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Still Running: BR5-49 outlast the bastards.

Hillbilly Deluxe

BR5-49 retool the show

By Greg Cahill

It was like having a really great '58 Ford Fairlane that had a tired engine but is a really old car that you want to save," says singer and guitarist Chuck Mead, describing the restoration of the alt-country band BR5-49. "We overhauled it with a new Mustang engine, and it runs great now!"

Following the departure last year of founding member and co-lead vocalist Gary Bennett and longtime bassist Smilin' Jay McDowell, Mead and the remaining members of this highly regarded act set out to "retool" BR5-49 (the name is taken from a phone number in a Junior Samples Hee Haw sketch). Bennett's loss could have spelled doom: he founded the band a decade ago while working at Robert's Western Wear, a clothing store and bar located in Nashville's old-town district on lower Broadway. And it was Bennett who set the standard for the band's virtuosity and irreverent songwriting.

At the height of Music City's 1990s' big-hat parade--one that saw Nashville usurped by Garth Brooks, Shania Twain and other pop acts--BR5-49 became the first retro-country band to gain national attention and a major label contract, releasing their eponymous debut in 1996. The band quickly became known for its impressive instrumental chops, what music critic Mark Deming once dubbed "grits and high spirits," and a penchant for penning songs about such quirky pop-culture artifacts as 1950s pinup girl Bettie Page (immortalized in BR5-49's homage "Bettie Bettie").

A Grammy nomination followed, Playboy dubbed them "Nashville's hippest band" and BR5-49 opened tours for Bob Dylan, the Black Crowes and other stars.

"After the guys quit, we didn't know what to do," says Mead. "We just thought we'd go back to playing on lower Broadway."

And that's what they did--for a while.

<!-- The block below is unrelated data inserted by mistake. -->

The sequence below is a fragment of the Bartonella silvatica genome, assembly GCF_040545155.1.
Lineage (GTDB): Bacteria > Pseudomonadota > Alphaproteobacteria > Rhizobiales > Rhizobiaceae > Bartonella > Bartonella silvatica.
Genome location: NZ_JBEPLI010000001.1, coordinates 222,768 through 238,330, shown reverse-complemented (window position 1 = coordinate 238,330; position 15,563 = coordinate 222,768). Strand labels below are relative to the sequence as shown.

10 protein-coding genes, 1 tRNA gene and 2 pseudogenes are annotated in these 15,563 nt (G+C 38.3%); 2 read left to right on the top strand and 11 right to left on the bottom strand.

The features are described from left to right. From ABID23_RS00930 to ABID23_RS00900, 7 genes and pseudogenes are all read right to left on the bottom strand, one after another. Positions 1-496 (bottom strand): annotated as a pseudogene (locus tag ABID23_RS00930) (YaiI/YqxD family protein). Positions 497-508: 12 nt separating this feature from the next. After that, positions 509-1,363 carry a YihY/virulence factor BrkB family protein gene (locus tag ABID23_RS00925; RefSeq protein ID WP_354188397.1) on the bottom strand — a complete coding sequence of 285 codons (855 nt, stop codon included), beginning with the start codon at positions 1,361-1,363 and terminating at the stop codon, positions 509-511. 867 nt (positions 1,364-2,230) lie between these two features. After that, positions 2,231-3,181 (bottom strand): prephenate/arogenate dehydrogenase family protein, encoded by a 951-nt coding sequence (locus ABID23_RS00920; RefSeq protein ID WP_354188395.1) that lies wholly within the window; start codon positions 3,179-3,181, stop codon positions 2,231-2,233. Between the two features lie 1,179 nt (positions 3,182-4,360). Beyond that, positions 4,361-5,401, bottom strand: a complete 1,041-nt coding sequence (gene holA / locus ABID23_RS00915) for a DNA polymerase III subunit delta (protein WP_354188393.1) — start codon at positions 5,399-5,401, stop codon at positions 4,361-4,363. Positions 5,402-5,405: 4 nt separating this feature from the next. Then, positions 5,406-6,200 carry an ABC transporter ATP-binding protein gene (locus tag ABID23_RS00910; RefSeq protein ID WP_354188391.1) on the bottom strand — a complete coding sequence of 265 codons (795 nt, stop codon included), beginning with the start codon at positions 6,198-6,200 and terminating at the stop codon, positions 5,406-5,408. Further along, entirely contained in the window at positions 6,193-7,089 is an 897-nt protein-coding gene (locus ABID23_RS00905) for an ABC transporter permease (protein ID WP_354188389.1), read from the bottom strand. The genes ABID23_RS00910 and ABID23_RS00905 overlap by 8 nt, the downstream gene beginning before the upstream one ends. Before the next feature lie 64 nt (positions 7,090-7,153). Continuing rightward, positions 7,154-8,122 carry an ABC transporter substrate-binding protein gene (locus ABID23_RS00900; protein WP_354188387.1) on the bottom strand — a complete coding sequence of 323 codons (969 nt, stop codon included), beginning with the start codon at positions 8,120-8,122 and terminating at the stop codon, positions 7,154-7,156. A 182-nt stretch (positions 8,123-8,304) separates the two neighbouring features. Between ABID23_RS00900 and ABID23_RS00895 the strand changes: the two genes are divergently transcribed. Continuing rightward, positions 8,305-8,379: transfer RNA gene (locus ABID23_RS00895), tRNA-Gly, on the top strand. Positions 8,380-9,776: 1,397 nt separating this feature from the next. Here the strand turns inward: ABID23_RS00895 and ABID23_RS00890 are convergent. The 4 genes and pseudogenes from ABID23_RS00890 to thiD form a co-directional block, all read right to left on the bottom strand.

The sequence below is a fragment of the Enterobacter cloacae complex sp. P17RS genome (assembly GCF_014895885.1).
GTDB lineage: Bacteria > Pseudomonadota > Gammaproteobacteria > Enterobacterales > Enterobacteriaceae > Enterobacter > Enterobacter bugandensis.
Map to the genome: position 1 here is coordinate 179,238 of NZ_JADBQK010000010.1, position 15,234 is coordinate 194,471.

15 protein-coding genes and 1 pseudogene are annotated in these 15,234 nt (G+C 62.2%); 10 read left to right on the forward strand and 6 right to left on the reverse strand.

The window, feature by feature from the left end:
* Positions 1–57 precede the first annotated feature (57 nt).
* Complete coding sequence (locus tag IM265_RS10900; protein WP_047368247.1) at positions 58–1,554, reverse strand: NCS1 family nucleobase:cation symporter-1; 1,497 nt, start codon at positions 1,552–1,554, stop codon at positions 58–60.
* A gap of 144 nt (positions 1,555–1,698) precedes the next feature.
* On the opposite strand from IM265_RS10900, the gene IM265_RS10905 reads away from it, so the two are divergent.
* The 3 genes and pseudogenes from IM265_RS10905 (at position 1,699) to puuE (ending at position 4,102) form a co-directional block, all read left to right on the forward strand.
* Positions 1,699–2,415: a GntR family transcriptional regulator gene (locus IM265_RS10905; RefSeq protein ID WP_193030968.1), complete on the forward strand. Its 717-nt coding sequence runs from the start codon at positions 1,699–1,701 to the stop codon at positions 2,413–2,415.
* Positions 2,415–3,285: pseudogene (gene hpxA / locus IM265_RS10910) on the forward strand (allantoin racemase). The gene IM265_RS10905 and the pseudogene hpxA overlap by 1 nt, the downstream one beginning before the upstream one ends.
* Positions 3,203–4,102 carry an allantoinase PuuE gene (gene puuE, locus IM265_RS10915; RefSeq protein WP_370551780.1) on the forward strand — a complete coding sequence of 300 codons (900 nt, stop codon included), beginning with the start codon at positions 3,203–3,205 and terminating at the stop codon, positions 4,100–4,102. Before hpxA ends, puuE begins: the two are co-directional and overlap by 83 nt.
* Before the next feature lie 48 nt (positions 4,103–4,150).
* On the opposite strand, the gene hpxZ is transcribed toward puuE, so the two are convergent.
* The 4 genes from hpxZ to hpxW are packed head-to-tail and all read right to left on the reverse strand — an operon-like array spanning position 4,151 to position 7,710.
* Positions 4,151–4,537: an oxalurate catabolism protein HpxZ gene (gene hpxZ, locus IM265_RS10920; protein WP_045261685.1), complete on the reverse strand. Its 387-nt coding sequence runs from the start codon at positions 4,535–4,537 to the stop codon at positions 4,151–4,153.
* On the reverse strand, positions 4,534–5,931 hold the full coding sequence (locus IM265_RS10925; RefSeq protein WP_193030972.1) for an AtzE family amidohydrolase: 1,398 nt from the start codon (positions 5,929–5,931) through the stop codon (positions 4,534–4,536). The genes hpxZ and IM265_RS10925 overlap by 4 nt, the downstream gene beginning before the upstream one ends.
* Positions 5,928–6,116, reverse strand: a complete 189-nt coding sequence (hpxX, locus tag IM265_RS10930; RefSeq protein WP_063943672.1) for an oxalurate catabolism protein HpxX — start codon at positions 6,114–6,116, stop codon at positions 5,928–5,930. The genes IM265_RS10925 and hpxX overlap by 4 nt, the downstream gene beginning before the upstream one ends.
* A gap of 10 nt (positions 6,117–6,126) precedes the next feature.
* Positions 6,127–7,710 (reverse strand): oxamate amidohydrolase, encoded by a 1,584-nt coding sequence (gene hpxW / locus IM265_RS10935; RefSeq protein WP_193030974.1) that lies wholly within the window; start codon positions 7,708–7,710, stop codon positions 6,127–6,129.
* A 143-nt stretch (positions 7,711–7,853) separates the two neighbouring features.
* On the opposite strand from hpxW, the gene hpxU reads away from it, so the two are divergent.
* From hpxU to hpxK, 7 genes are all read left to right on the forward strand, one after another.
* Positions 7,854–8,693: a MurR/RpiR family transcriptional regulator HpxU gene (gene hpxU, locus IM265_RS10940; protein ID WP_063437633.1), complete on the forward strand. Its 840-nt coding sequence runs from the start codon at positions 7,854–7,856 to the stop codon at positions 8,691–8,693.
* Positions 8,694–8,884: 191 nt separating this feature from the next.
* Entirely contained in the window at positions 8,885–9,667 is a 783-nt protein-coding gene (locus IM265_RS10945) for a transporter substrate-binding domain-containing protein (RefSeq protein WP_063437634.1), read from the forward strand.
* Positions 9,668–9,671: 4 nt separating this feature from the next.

In the clubs, Mead and the other surviving band members encountered a loose-knit network of young alt-country players known as the Hillbilly All-Stars. Mead soon started feeling energized about playing again and decided to climb under the hood, so to speak, to rebuild his old band. He recruited All Stars vocalist and guitarist Chris Scruggs--whose grandfathers were the legendary Earl Scruggs and Louisiana Hayride performer Tex Dickerson, and whose parents were the famed Nashville musician Gary Scruggs and maverick singer-songwriter Gail Davies--as well as bassist Geoff Firebaugh, a veteran of several Pacific Northwest punk bands.

The revamped lineup hit the road last year for tours of the United States and Europe before entering the studio to capture the band's newfound magic on record. "We had no record deal," says Mead. "We had no schedule to meet. We paid for the studio out of our own pockets. We simply wanted to get in there and make our songs sound like we'd always wanted them to sound, and we wanted to have fun doing it. The only expectations we had to live up to were our own."

The resulting work, Tangled in the Pines, proves that BR5-49 can still crank out twangy, beer-soaked, honky-tonk anthems. The new material, like the swampy blues-drenched "Run a Mile," which Mead describes as "straight-up creepy hillbilly music," and the juke-joint reverie "When I Come Home," stack up with the best the band has forged in the past.

"We dug deep for this record," says Mead. "And putting all the songs together unwittingly ended up being kind of a story. In a sense, it tells a tale about guys trying to 'make it' and their journey through themselves and their world. It's a record about chasing away--and in some cases trying to outrun--your demons, and then coming back for more. It's a story about us.

"It just goes to show you what you can do when you decide to outlast the bastards."


BR5-49 perform Sunday, April 18, at the Mystic Theatre, 21 Petaluma Blvd. N., Petaluma. Big Sandy and His Fly-Rite Boys open the show. 8pm. $15. 707.765.2121.


Spin Du Jour

Phil Kline, Zippo Songs: Airs of War and Lunacy (Cantaloupe)

The similarities between the Vietnam War and the mess in Iraq are striking. So this incendiary work by avant-garde composer Phil Kline (a member of the Bang on a Can All-Stars) is uncanny in its simple brilliance. On this new CD, Kline pairs "Three Rumsfeld Songs" (with text culled from a worldwide e-mail that mocked the skewed logic heard at those surreal press briefings given by Secretary of Defense Donald Rumsfeld) with "Seven Zippo Songs," which contain lyrics drawn from the inscriptions U.S. troops serving in Vietnam scratched on their Zippo lighters--lighters that were sometimes used to torch the thatched roofs of rural huts. The latter is a stirring series of themes on going to hell, getting bummed, getting high, getting horny, getting bored, dying and finding God. The disc concludes with an eerie rewriting of the Doors' 1967 Oedipal epic "The End," included in its original form on the Apocalypse Now soundtrack. Life imitating art imitating art . . .

--G.C.

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From the April 7-14, 2004 issue of the North Bay Bohemian.

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